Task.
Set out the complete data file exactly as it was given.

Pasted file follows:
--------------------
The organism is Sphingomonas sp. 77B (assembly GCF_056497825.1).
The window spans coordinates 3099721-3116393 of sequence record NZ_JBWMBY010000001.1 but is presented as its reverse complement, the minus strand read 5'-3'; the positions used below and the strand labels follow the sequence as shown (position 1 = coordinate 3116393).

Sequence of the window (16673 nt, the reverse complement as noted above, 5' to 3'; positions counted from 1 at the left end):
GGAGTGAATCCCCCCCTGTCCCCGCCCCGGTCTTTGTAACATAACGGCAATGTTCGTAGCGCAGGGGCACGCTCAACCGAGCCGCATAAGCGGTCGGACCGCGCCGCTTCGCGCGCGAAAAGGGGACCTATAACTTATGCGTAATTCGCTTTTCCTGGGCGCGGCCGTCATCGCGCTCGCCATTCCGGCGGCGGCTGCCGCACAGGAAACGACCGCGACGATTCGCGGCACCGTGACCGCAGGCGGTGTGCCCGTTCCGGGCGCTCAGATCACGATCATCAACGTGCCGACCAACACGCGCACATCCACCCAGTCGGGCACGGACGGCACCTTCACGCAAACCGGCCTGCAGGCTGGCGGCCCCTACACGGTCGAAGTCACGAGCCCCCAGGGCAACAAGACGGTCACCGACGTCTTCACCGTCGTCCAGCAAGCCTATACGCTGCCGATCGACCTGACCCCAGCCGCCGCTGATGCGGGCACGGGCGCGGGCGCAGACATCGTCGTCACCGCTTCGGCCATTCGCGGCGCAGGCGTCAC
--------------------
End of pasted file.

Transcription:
The organism is Sphingomonas sp. 77B (assembly GCF_056497825.1).
The window spans coordinates 3099721-3116393 of sequence record NZ_JBWMBY010000001.1 but is presented as its reverse complement, the minus strand read 5'-3'; the positions used below and the strand labels follow the sequence as shown (position 1 = coordinate 3116393).

Sequence of the window (16673 nt, the reverse complement as noted above, 5' to 3'; positions counted from 1 at the left end):
GGAGTGAATCCCCCCCTGTCCCCGCCCCGGTCTTTGTAACATAACGGCAATGTTCGTAGCGCAGGGGCACGCTCAACCGAGCCGCATAAGCGGTCGGACCGCGCCGCTTCGCGCGCGAAAAGGGGACCTATAACTTATGCGTAATTCGCTTTTCCTGGGCGCGGCCGTCATCGCGCTCGCCATTCCGGCGGCGGCTGCCGCACAGGAAACGACCGCGACGATTCGCGGCACCGTGACCGCAGGCGGTGTGCCCGTTCCGGGCGCTCAGATCACGATCATCAACGTGCCGACCAACACGCGCACATCCACCCAGTCGGGCACGGACGGCACCTTCACGCAAACCGGCCTGCAGGCTGGCGGCCCCTACACGGTCGAAGTCACGAGCCCCCAGGGCAACAAGACGGTCACCGACGTCTTCACCGTCGTCCAGCAAGCCTATACGCTGCCGATCGACCTGACCCCAGCCGCCGCTGATGCGGGCACGGGCGCGGGCGCAGACATCGTCGTCACCGCTTCGGCCATTCGCGGCGCAGGCGTCAC